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Final Fantasy III (SNES) artwork

Final Fantasy III (SNES) review

"Final Fantasy 3 is an outstanding game that should be played either on the SNES, or on the re-relased version for the Playstation. Do not pass this game up."

Final Fantasy 3 is the second best role playing game ever relased for the Super Nintendo. It ranks near the top all-time in the role playing genre, and it might even be one of the best games, of any genre, of all time. Why is Final Fantasy 3 so good?

First, there's the story, which was and still is extremely tight. You control a group of adventurers who are fighting against an evil empire known only as, well, the Empire. Each character in the game has his or her own reason for fighting. Most importantly, you get a sense of each character's personality from the game, and some background information about each.

It's easy to get attached to Final Fantasy 3 because it's one of the few role playing games that makes you care about the characters inside. When you care about the characters, the predictable plot becomes an after-thought; you won't care, you'll be too busy learning about the dark background of Shadow.

The gameplay of Final Fantasy 3 is also very good; the battle system is traditional, with four characters, sharing a lot of similarities with previous Final Fantasy games. All battles are in real-time, so you have to stay awake at the controller, unless you want to be smacked around.

The magic system of Final Fantasy was revolutionary for the time. No longer could only certain party members learn magic, like in Dragon Warrior 4 and Lufia. Excluding two characters, everyone could learn magic by equiping magical pieces. Spells are then learned by gaining magic points after each fight; the number of points is multiplied by a modifier, from one to twenty-five, to calculate the percentage of a spell learned after each fight.

The only significant bad point of Final Fantasy 3 is that it's incredibly easy. Except for one point late in the first half of the game, there's no really challenging battle. There's even one manuever, which if executed, can defeat EVERY enemy in the game except the end bosses. You don't have to use it; but even if the game gets rough, you know that you have it to fall back upon.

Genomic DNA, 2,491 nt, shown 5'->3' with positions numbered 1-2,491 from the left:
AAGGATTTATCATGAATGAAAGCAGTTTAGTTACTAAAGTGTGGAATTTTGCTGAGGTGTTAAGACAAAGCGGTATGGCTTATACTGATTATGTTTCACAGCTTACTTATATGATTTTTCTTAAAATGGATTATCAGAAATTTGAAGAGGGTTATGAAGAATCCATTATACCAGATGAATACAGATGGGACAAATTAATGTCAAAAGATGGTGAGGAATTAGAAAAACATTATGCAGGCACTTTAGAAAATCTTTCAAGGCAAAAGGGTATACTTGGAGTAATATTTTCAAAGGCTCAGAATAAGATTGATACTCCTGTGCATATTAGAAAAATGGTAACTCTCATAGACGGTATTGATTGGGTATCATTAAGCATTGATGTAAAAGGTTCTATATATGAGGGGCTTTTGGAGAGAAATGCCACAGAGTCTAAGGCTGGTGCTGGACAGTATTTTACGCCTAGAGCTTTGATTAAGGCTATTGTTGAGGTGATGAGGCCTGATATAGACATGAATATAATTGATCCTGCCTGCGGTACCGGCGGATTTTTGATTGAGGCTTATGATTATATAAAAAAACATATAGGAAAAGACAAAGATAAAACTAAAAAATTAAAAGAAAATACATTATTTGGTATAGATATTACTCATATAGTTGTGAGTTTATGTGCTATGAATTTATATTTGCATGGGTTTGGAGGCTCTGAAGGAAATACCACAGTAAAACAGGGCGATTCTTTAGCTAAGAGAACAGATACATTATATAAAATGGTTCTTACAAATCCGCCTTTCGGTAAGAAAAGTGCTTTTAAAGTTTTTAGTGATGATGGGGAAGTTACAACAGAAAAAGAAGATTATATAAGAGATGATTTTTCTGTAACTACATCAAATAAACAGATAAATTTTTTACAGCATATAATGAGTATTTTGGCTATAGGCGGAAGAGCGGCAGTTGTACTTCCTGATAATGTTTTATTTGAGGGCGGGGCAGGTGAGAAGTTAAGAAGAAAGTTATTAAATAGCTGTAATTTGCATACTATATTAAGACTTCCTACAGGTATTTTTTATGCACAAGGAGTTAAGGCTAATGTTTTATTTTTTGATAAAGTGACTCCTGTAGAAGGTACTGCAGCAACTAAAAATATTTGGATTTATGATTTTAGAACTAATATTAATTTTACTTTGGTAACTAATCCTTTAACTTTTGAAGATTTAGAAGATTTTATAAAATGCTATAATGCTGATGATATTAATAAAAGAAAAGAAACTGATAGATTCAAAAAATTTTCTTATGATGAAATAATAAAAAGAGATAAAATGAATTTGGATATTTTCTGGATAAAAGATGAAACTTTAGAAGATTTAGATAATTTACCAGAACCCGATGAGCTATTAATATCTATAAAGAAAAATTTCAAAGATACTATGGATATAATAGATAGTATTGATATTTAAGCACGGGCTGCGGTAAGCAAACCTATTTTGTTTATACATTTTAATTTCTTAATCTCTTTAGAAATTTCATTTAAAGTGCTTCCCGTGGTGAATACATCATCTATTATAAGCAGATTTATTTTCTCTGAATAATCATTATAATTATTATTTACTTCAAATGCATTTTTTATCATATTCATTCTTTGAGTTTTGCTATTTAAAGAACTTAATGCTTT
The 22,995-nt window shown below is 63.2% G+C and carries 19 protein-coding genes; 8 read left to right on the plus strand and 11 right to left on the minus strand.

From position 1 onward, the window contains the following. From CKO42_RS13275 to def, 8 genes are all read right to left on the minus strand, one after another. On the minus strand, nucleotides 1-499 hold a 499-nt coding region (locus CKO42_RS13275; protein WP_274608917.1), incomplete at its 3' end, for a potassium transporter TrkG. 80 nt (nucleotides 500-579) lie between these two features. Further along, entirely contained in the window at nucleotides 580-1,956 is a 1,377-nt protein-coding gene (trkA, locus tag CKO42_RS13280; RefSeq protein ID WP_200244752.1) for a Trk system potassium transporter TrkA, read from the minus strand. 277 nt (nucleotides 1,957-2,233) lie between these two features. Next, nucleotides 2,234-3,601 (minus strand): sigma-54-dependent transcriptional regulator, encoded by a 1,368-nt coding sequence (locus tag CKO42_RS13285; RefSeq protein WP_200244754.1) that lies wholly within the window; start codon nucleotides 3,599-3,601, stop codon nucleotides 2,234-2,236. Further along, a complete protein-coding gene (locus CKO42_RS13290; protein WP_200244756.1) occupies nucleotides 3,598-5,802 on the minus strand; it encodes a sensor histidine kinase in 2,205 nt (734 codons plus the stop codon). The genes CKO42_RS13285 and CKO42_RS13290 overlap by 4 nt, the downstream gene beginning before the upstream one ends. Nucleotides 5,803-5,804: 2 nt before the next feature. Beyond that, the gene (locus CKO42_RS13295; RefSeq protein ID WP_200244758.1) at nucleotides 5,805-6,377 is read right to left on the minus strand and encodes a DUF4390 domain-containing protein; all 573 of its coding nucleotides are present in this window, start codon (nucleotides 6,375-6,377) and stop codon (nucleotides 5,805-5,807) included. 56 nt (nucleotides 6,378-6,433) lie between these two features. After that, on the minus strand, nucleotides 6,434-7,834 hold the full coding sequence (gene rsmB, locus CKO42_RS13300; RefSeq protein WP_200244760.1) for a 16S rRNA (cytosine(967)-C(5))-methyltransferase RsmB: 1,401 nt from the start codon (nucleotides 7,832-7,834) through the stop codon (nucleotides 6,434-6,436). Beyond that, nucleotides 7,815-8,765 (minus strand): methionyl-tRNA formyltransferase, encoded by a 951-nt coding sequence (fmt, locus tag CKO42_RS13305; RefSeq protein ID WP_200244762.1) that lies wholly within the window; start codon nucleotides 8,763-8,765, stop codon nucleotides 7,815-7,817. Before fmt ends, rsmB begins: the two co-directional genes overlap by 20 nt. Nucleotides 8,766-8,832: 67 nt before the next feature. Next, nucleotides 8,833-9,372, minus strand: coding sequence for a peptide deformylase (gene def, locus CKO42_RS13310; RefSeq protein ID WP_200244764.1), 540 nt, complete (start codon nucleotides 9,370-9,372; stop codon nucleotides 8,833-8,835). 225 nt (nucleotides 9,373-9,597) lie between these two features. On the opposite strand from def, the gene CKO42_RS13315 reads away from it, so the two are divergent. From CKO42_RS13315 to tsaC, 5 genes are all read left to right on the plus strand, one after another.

And while the magic system of Final Fantasy 3 is revolutionary, it does nothing to differentiate characters. Every character in the game, except one, has the potential to cast Ultima, a spell that deals 9999 damage most of the time. Let me put it this way - you can take any four characters in the game and find a way to make them into supercharacters quite easily. The storylines and personalities couldn't be any different, but except for a few tweaks here and there, the charactes are pretty much the same once combat starts.

Graphically, Final Fantasy 3 is absolute stunning. Gone are the dark, unlit areas of Final Fantasy 2; in its place is a world that's vibrant and alive with color. Even dark underground caves feel alive. Chrono Trigger and Final Fantasy 3 are often mentioned as having the best graphics on the Super Nintendo, and it's true for both; only a difference in opinion seperates the stellar graphics in both.

The musical score featured in Final Fantasy 3 is as good as the rest of the game. A wide range of music can be heard, from the slash of swords to the deep bass voice of opera. Yes, opera. At no point in the game does a theme seem out of place, and some themes are particularily memorable; specifically, the themes of Shadow and Kefka.

Overall, Final Fantasy 3 is one of the three best role playing games on the SNES, the other two being Lufia 2 and Chrono Trigger. While Lufia 2 will always beat it out in my mind (and my mind only it seems), Final Fantasy 3 is an outstanding game that should be played either on the SNES, or on the re-relased version for the Playstation. Do not pass this game up.

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Community review by sgreenwell (Date unavailable)

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